You won’t catch me being one of those old guys in a mall-fresh Misfits shirt talking about how punk died years ago – it’s quite possible that there are a larger number of great punk bands now than any other time in the past couple decades. Video aren’t just one of those great punk bands, though – I am willing to go out and say that they are actually really, really great. From the way they fuse hard-rock power to snotty punk grooves, put together fist-pumpingly memorable hooks and scream at you with a voice that sounds like a demonically-possessed pinball machine in an after-hours arcade, Video are the definition of modern punk quality. That aforementioned voice belongs to Daniel Fried, whose history playing in Texas punk bands as varied and notable as Bad Sports, High Tension Wires and Wax Museums (to name but a few) helped shape his evolution to frontman vocalist in Video. He talks a good game here, but I swear, he can back it up!

How did Video get started? I figure you all knew each other from playing in other bands, being around town, etc… What was the impetus for starting this new group?
We all have been playing in bands together for years, but this combination really gelled quickly. I always wanted to be in a band where I wasn’t tied down with playing guitar and was just a frontman, and this variation really helped set us apart from our other bands. We wanted to do something that sounded negative and refreshing. Plus, it doesn’t hurt that our band is comprised of the best musicians in the business.

Is this your first time being a frontman who just sings? How would you say it differs from having to play guitar while singing – do you feel like you have to be more entertaining?
Yes, it’s my first time as a frontman. At first it was a little strange to not have the crutch of a guitar to hide behind. The hard part was finding something to do when I wasn’t singing. I didn’t want to just stand there, so I had develop a way to be entertaining during that time. From the beginning, I knew I wasn’t going to be the wild-and-crazy guy that was rolling around in broken glass. I have more dignity than that. I needed to find a way to use my brain instead of my body during our sets. So I started talking more on stage and venting my frustrations. Now our shows are pretty memorable, and I’ve barely done anything. I mainly just showcase my power and control.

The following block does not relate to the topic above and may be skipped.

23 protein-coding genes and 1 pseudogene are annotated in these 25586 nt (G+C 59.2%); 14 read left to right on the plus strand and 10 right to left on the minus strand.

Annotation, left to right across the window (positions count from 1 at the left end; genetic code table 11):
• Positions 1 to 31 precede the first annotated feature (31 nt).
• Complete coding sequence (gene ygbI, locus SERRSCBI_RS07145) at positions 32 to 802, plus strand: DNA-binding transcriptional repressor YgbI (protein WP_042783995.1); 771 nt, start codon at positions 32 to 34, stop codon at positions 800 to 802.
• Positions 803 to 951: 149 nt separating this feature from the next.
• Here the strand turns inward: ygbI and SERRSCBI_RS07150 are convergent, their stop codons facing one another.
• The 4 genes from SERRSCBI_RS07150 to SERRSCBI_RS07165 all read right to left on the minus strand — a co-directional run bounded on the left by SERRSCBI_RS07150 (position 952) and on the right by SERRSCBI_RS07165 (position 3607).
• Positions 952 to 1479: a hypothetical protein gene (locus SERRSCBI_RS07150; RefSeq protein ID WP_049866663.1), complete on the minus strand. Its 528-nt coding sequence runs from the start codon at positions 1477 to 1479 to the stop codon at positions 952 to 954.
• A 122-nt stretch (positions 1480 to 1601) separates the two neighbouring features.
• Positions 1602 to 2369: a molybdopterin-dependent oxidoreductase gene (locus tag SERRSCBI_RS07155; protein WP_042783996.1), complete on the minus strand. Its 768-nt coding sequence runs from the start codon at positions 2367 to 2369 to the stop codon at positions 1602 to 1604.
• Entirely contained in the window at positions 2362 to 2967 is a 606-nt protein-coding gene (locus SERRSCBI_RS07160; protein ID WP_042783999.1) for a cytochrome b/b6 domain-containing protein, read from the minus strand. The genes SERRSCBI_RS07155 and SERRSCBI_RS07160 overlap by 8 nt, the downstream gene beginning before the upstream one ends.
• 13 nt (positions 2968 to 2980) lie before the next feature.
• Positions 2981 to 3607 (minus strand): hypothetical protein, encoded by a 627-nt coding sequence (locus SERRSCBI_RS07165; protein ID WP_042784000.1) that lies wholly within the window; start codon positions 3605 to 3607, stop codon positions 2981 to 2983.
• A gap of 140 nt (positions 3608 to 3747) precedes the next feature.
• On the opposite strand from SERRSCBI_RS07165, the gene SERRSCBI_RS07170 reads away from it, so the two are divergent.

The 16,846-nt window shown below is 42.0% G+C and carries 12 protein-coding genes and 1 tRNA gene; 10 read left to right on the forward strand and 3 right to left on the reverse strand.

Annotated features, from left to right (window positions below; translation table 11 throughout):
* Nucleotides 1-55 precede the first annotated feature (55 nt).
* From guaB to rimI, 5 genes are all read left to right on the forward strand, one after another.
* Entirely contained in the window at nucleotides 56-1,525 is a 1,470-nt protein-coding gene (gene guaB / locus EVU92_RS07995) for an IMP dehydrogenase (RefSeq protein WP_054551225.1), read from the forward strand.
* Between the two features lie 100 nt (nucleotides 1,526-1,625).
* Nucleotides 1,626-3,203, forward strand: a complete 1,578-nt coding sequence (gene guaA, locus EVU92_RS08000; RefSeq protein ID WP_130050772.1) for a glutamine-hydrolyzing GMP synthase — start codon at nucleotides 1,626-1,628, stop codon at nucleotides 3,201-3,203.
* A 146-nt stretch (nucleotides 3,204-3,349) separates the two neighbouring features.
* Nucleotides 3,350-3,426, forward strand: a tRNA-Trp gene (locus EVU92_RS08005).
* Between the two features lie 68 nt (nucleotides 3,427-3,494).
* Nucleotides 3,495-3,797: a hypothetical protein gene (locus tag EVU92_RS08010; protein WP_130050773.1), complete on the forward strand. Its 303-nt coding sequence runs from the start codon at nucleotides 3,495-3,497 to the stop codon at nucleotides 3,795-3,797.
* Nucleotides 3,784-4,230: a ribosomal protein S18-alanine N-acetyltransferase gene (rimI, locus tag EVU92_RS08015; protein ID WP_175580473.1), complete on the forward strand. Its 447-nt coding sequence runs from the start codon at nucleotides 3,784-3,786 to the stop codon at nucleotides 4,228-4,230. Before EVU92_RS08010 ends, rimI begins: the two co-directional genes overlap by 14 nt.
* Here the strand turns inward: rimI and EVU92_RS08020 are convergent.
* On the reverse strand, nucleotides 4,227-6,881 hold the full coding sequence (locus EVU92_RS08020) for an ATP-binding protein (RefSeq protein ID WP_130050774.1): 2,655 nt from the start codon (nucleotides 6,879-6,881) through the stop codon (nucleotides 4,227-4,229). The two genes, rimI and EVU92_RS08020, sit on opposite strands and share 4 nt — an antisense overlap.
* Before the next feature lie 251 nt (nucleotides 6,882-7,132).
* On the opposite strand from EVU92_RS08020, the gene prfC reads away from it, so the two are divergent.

Did everyone agree to the band name right away? Where did that come from?
There were no objections to the band name. Initially, we wanted the band to be Video “something”, because I wanted something to sound like that movie Video Dead, or Videodrome or something. So after going through about fifty different variations, I had the idea “why not just Video?” Sounded cool to me. People get mad about not being able to find us online because of our name. It’s hard to search for just Video and have us show up. But our goal, which should be met shortly, was to become so pervasive and recognizable in modern culture that when someone says Video, it only means us.

What do you hope for from an audience, as far as participation goes? I figure you don’t want them standing there with their arms crossed, but would it cross the line if they sprayed a beer on you, or grabbed and ripped your shirt?
As far as I’m concerned, the crowd can react how they want, as long as it’s far enough away from us. There’s a reason we’re on stage and they’re down in the crowd, and they should recognize their place in our shows. But if someone wants to try climbing on my stage, I have no problem putting them back where they belong.

Can you recall any specific memorable moments from recent Video live gigs? Is on-stage self-mutilation strictly off the table for you?
It’s not very recent, but a little more than a year ago, we played in Houston. After our first three songs, I knelt down and spoke very calmly into the microphone. “This is our first show back in the United States after our highly successful festival shows in Stockholm, Sweden (which was true).” There was a bit of an ovation at that, and after a slight pause I said “…and it makes me sick to my stomach that it’s here in Houston, Texas (also true).” The look of confusion that befell the crowd was priceless. The hurt looks on their faces almost made it worth playing in Houston. After a few more songs we’d cleared the room to about ten people. That was a pretty proud moment for me. As far as self-mutilation, I never intentionally try and hurt myself. However, I’m usually bleeding, at least a little bit, at every show. I tend to cut my mouth open on the microphone at some point. I’ve been accused of swallowing blood packs, but I can assure you, every drop of blood that flows from my face is 100% real. My lips are as susceptible to puncture as Ric Flair’s forehead.

Why insult a crowd like that? What does that do for you?
It is solely for my benefit. If it entertains me, then I’ll do it. I just got so sick of seeing bands get on stage and after every song say “Thank you. It’s so great to be here.” I’ve been on tour enough and played plenty of shows to know that being in a band is pretty stupid. Most of the time it’s not fun, and it’s not great being in some town you didn’t even want to go to in the first place. So if I can say some things to spice it up for myself, I’m going to. Plus, I would like to think I’m pretty good at it. I’ve been talking shit for a lot longer than I’ve been playing music.

Photo Credit: Canderson